Tumor lysis syndrome in solid tumors is a rare phenomenon. It is more commonly associated with highly chemo-sensitive tumors or in patients with a large tumor burden. The various case reports include malignancies such as small cell cancer of lung, Merkel cell cancer, and aggressive Breast cancers [10-12]. If this event occurs prior to the initiation of chemotherapy it is known as Spontaneous Tumor Lysis Syndrome. After a search of Medline, Cochrane and CINAHL databases ours is the first reported case of spontaneous TLS in small cell carcinoma of the lung.

Spontaneous TLS too is associated more with hematological malignancies such as Burkitt’s lymphoma [13], other Non-Hodgkins Lymphoma and aggressive leukemias rather than solid tumors. There have been few case reports where this has occurred in solid tumors namely bulky germ cell tumors, squamous cell cancer of the lung, advanced gastric cancer, breast cancer, metastatic melanoma, and advanced metastatic prostate carcinoma [14-17]. All of these patients presented with elevated LDH, bulky, necrotic tumors, hepatic metastases as well as elevated creatinine on presentation. An elevated WBC count on presentation was documented in a few of these cases as well. Although assessing the risk factors for developing acute tumor lysis syndrome in solid tumors is difficult due to its rarity; there appears to be an association with patients who present with bulky tumors, hepatic metastases, LDH >1000 IU/L, rapidly proliferating tumors, extensive bone marrow involvement, renal failure, elevated uric acid, and an elevated white blood cell count (>50,000 cells/μL) [13]. Cairo et al. [18] risk stratified patients with leukemias, lymphomas, solid tumors, and bulky tumors. They concluded that solid tumors have a lower potential for developing TLS as compared to hematological malignancies. However bulky or chemosensitive solid tumors, germ-cell tumors and small cell carcinoma of the lung have an intermediate-risk for developing TLS after therapy. This study also added that patients with chronic kidney diseases would increase the risk for developing TLS. However this study did not discuss the risk for developing spontaneous tumor lysis syndrome. Montesinos et al. [19] derived a scoring system with parameters of WBC count, LDH and uric acid levels to assess a prognostic indicator of clinical TLS in AML patients [18,19]. Vaisban et al. [20] reported three cases of spontaneous TLS (malignant pheochromocytoma, hepatocellular carcinoma and colon carcinoma) in a 9 month period. I feel this is important as we may be seeing a rise in the incidence of spontaneous TLS in solid tumors. With the advent of newer and more efficacious chemotherapeutic agents the incidence in solid tumors may potentially increase.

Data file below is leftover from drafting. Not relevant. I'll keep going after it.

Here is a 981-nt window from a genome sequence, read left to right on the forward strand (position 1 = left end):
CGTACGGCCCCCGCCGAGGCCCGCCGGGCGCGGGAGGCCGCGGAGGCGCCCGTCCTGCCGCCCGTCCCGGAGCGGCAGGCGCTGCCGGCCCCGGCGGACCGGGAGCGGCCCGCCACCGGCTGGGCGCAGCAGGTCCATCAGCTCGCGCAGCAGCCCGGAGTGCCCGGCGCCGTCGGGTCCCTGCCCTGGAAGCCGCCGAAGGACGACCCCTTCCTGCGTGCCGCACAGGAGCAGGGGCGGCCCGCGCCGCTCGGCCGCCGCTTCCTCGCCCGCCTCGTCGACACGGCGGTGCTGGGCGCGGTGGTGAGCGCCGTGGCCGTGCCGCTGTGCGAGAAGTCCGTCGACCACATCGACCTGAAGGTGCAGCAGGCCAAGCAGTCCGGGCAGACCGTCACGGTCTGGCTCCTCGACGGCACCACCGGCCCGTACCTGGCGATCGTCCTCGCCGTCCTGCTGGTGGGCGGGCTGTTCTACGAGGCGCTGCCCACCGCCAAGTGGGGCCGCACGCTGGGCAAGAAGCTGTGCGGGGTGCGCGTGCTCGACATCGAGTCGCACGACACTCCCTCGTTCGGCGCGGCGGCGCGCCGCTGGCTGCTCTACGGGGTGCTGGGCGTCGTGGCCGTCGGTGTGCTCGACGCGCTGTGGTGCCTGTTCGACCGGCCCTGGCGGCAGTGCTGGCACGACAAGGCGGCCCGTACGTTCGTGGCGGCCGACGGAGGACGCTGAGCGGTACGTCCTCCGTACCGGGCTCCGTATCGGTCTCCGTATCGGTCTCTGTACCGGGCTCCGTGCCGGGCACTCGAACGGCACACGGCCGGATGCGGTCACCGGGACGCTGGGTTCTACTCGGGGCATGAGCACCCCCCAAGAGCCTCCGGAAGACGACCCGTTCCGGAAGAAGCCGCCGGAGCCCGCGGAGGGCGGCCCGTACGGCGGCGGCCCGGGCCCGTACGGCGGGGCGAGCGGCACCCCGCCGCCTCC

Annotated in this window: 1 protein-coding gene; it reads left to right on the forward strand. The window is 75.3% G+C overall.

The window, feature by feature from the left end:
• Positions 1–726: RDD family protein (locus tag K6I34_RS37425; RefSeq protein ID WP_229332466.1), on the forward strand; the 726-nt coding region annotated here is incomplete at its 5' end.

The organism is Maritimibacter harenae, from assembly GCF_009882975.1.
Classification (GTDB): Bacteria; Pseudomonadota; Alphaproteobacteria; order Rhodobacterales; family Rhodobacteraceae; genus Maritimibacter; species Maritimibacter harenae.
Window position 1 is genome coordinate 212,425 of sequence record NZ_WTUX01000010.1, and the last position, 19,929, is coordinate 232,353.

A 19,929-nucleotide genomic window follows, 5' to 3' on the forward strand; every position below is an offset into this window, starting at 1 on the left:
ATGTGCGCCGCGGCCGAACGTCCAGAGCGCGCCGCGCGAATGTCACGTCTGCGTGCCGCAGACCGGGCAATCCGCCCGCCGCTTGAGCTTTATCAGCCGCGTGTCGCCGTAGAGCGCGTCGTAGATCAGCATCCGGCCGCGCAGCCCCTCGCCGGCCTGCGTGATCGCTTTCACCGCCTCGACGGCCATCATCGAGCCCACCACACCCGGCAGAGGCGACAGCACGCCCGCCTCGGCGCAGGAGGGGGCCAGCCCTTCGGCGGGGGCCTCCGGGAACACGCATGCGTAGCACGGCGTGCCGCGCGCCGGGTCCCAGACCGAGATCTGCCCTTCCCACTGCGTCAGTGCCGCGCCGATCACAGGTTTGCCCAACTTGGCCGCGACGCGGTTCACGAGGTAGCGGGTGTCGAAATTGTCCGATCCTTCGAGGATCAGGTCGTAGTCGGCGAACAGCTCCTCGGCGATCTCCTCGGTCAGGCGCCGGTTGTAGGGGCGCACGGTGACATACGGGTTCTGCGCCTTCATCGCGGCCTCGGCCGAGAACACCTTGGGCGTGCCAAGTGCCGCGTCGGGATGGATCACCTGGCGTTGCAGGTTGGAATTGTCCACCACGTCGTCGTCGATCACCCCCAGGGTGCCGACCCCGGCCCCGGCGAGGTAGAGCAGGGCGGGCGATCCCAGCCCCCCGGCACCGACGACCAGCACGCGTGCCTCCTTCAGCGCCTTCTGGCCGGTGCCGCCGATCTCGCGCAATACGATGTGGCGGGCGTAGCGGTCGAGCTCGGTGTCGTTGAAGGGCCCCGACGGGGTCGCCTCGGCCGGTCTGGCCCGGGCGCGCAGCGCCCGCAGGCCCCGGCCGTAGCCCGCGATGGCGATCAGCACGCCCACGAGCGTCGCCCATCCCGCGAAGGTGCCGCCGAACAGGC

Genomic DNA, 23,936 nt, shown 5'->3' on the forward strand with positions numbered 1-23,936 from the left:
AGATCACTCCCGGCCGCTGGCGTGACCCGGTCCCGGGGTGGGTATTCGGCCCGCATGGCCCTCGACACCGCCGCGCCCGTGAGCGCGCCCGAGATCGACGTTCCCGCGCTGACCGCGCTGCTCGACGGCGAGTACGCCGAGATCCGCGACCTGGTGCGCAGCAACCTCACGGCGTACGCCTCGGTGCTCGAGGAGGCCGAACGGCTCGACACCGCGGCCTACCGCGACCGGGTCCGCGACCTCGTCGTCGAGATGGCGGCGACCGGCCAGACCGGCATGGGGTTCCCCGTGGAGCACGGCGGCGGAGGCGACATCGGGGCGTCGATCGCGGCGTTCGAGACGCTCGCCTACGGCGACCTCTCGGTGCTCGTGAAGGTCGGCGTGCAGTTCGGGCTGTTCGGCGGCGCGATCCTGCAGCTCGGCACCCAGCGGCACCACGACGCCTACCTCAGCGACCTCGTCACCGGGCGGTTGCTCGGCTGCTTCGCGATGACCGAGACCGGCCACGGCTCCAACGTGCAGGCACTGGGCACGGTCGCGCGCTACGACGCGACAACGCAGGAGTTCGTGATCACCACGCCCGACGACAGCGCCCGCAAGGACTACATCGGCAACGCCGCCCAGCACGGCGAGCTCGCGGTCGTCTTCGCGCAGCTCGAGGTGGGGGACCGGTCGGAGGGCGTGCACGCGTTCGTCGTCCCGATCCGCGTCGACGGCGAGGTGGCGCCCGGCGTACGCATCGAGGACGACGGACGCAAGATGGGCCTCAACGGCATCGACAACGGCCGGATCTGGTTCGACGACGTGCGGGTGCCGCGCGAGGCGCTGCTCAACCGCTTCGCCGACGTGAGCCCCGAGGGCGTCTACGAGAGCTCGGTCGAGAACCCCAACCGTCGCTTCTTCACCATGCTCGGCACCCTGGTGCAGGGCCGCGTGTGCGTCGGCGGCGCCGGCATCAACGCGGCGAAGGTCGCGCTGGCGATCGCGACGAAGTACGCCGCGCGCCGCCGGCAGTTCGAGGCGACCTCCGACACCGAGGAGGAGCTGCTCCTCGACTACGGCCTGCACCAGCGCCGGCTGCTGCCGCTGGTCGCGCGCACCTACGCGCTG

Isolated reports of TLS after TACE therapy [21] or initiation of Bisphosphonates [22] too have been reported. It is unclear as to whether TACE or Bisphosphonates puts a patient at higher risk as there have been no further reports since.

Our patient had a uric acid >8 mg/dL, phosphorus of >4.5 mg/dL. She did develop acute kidney injury as her creatinine increased by more than 0.3 mg/dL [23]. As she had two of the metabolic derangements and acute kidney injury she had clinical tumor lysis syndrome [24]. Our patient had a metastatic, highly chemosensitive tumor with a high tumor burden. She also had an elevated LDH and liver metastases. All these findings put her at a higher risk of developing TLS. Prophylactically starting her on Allopurinol and aggressive hydration [7] may have prevented her from developing TLS. It may not have prevented her mortality as she died of respiratory failure secondary to extrinsic bronchiolar obstruction from her tumor rather than from the TLS.

Need the presence of two metabolic derangements for diagnosis of Laboratory TLS and for a diagnosis of Clinical TLS one needs Laboratory TLS plus one of the three clinical criteria.

Conclusion

In conclusion, TLS is an oncological emergency that should be promptly identified and requires aggressive management as it is reversible if treated early. It’s incidence is higher in hematological malignancies but bulky tumors or chemosensitive tumors have a high predilection towards developing TLS after initiation of chemotherapy. Although there are studies in patients with AML or other leukemias and lymphomas, it is difficult to risk stratify patients to develop acute or spontaneous TLS. By reviewing the limited case reports available it appears that patients suffering from solid tumors who present with azotemia, significantly elevated LDH (>1000 IU/L), bulky tumors, hepatic metastases, bony metastases or rapidly growing primary tumor are at greater risk. Since its incidence is low, the benefits of TLS prophylaxis in this population are unknown. Its incidence may be rising and as clinicians we should be vigilant in identifying the higher risk patients firsthand. After identification we should keep a close monitor on their electrolytes, renal function, LDH and uric acid levels. A low threshold should be kept for initiation of TLS prophylaxis in the high-risk population.